Skip to: Content
Skip to: Site Navigation
Skip to: Search

Why the poll booths of America are empty

(Page 3 of 3)

Mr. Kozol blames the dual party system, for one thing, saying he'd "sure like more diversity" among candidates. His wife, Sandy, who home-schools daughters Amy and Lara, adds, "You pick the top two candidates, and that's all you hear about, and then you're sick of hearing about them."

Skip to next paragraph

But for those Americans who vote less often than the Kozols, overexposure of the major-party candidates isn't the problem. It may be too little exposure. In recent years, the parties have used increasingly sophisticated technology to pinpoint where "their" voters are, and target them, to the exclusion of non- or sometime-voters, who don't get the phone calls, e-mails, and regular mail that drive up turnout.

In other words, parties and candidates are not in the business of producing large turnouts. The key, for them, is to get more votes than the other guy, not to promote the lofty goal of greater democratic involvement.

Many nonvoters also point to the explosion of money in politics as a reason for staying away. Rick Romero, a construction worker and father of three from Denver, says he feels his vote doesn't count: Those who get into office are simply the ones with the biggest "war chests."

Likewise, poll after poll shows that the public intensely dislikes negative campaigning. Yet negative races often attract big turnouts - usually because they're closely contested. And in races where the most money is spent, turnout is highest, because they also tend to be the tightest battles.

Another player that takes some blame for declining turnout is the media, which tend to focus on campaign tactics and brawls rather than issues. The "civic journalism" movement, an effort to report news in a way that is more responsive to a community's needs, was launched in the early 1990s, but with mixed results.

Ultimately, though, it may be candidates themselves who can spur greater interest in voting. When John McCain, the Republican senator from Arizona, captivated the nation with his drive for the GOP presidential nomination, it was his air of straight-shooting "authenticity" that brought some nonvoters into the "small d" democratic fold.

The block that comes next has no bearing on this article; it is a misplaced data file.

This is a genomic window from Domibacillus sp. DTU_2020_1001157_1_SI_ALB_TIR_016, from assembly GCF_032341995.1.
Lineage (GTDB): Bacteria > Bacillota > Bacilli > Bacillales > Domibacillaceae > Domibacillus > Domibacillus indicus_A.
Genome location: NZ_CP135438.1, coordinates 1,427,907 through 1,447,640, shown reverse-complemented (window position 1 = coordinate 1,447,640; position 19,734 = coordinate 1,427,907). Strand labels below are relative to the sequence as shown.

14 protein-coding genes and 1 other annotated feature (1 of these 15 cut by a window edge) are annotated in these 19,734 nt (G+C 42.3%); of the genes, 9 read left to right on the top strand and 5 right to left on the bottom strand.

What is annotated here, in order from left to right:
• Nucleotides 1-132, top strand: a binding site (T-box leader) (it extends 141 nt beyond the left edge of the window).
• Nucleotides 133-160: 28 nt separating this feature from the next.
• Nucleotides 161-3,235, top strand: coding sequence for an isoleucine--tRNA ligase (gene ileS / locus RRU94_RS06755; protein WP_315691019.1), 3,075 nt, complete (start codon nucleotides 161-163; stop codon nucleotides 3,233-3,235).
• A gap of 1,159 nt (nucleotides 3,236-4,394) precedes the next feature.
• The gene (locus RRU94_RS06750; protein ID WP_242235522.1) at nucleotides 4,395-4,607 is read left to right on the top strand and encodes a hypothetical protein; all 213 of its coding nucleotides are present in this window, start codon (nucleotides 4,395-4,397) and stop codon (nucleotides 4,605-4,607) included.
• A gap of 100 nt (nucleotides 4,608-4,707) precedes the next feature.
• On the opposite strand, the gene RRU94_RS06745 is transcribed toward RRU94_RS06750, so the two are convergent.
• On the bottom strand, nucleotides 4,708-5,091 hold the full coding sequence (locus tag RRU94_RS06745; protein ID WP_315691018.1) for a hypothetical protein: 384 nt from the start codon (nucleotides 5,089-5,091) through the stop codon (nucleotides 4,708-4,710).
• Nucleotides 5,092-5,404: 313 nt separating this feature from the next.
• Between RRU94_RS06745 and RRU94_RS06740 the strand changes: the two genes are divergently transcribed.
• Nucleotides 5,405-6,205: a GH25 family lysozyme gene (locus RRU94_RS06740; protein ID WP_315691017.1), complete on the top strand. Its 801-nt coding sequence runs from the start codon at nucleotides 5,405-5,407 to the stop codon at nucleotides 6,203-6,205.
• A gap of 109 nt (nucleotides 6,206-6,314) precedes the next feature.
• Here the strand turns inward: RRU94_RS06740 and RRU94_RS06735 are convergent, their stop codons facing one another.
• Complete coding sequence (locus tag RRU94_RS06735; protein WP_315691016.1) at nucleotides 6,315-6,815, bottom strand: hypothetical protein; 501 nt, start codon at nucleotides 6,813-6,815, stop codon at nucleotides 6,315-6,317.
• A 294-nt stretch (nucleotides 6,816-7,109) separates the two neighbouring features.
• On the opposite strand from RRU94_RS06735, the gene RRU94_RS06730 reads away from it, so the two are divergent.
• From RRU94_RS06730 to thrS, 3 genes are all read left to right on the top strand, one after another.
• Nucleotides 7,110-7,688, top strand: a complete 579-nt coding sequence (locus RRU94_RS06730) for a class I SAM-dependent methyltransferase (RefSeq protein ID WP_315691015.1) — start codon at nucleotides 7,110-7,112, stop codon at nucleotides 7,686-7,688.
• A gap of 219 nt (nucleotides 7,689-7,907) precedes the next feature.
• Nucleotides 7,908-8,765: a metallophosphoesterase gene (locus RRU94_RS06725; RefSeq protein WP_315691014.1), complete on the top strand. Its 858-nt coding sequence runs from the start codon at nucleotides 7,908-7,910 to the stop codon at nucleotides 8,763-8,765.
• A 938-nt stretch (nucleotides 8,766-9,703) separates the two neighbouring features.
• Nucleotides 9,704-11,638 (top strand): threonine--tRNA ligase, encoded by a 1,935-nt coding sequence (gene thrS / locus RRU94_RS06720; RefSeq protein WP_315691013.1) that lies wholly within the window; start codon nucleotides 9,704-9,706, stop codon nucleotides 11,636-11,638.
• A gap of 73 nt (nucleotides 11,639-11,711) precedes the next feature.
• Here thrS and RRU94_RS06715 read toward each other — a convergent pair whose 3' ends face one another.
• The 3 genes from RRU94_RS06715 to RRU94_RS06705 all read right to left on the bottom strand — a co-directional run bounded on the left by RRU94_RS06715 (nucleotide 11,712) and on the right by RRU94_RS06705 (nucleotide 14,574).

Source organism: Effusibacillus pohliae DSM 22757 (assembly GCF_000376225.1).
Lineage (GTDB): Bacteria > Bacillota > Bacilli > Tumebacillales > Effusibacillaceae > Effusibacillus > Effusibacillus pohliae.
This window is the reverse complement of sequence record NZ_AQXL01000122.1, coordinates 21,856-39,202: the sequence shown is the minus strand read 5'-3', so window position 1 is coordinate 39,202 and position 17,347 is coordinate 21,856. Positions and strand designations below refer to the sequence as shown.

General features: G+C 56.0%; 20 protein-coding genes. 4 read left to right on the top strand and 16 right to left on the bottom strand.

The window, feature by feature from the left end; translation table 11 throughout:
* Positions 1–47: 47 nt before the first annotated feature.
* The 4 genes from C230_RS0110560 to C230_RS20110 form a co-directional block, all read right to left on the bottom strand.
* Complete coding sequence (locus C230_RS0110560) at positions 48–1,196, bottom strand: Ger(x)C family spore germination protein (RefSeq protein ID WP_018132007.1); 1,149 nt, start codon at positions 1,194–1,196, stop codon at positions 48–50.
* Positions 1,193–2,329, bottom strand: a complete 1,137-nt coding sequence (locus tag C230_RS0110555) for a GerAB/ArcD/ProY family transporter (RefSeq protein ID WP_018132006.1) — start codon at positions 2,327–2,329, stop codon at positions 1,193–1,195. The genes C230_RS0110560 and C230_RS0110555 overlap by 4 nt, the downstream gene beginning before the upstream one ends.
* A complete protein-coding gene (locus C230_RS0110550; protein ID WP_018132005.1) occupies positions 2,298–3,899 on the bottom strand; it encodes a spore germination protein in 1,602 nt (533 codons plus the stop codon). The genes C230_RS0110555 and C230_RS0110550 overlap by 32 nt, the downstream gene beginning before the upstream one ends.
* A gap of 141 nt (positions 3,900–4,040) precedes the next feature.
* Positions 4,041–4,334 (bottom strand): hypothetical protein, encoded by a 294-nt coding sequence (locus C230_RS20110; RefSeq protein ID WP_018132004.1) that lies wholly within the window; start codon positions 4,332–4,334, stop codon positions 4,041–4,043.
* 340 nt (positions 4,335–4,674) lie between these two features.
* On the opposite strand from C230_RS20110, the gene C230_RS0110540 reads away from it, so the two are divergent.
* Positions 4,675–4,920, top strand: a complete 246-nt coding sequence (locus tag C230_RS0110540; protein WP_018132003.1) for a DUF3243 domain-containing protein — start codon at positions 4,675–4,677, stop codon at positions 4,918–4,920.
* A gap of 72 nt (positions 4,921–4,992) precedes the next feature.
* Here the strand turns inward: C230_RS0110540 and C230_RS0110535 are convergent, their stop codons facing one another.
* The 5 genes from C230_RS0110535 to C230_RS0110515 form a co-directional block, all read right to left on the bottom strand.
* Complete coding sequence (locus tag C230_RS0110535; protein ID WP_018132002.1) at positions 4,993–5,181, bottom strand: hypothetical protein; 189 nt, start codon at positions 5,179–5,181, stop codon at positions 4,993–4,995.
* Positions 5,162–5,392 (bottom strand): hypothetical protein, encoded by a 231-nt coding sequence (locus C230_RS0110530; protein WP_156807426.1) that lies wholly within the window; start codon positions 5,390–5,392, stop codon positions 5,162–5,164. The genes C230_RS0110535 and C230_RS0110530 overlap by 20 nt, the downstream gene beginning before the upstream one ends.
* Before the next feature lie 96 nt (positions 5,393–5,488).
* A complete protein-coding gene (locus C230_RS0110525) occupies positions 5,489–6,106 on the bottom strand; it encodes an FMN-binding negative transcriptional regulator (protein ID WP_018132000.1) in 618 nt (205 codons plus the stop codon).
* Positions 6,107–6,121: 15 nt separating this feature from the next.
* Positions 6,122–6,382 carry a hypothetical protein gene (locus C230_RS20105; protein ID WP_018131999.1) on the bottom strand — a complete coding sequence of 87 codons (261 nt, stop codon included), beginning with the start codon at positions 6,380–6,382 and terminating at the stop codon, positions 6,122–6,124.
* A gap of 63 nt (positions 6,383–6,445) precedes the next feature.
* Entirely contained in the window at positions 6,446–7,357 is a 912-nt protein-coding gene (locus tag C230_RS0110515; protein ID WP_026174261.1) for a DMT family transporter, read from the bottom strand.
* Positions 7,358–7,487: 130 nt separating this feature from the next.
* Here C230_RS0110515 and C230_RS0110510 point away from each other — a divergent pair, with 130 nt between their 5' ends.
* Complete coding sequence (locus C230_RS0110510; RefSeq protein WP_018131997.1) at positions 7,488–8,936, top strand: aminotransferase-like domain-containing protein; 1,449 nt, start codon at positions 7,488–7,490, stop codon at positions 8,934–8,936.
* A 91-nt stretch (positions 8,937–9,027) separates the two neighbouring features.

What Mr. McCain's candidacy showed is that, when people feel inspired, they will turn out. In this year's New Hampshire primary, which featured hot races in both major parties, voter turnout topped 80 percent.

It's not all bad

Declining turnout has become the poster child for the view that the American political system is in distress - or, at least, has lost the faith of the people.

But, in fact, the two phenomena may be unrelated, says Ruy Teixeira, author of two books on voter turnout. Turnout now is not catastrophically lower than it was in 1960 - 63 percent - when government was viewed as more responsive, he says.

He also notes that turnout in most other major democracies has been dropping as well. Switzerland, the only country in the Organization for Economic Cooperation and Development with lower turnout than the US, has declined by 39 percentage points since the 1950s. Only two countries have seen an increase: Denmark and Sweden.

To some, low turnout is a sign of satisfaction with government. Indeed, turnout in the US spiked up to 55 percent in 1992, when voters were unhappy with the state of the economy. But the low-turnout-equals-satisfaction argument fails to acknowledge the overwhelming survey evidence of public cynicism and unhappiness with government. In fact, it is older Americans - those with the highest turnout - who are most satisfied with government.

Still, many experts predict turnout this fall could be slightly higher than it was in 1996, when the nation approved of President Clinton's job performance and Republican nominee Bob Dole looked weak. This time around, the race is expected to be one of the closest in the post-WWII era, which could add to turnout.

Weighing against that is growing public sentiment that Washington just isn't as important as it used to be. Betsy Siegel, a wardrobe stylist for TV commercials in Miami, never voted in a presidential election until recently. Yet her real interest remains local issues - the neighborhood park, Christmas lunches for needy children.

"I don't know enough about Congress," she says. "I don't know how much they really do. And I think the president is more or less a symbol."

-- Jillian Lloyd in Denver, Clotilde Luce in Miami, and Liz Marlantes in Boston contributed to this series.

(c) Copyright 2000. The Christian Science Publishing Society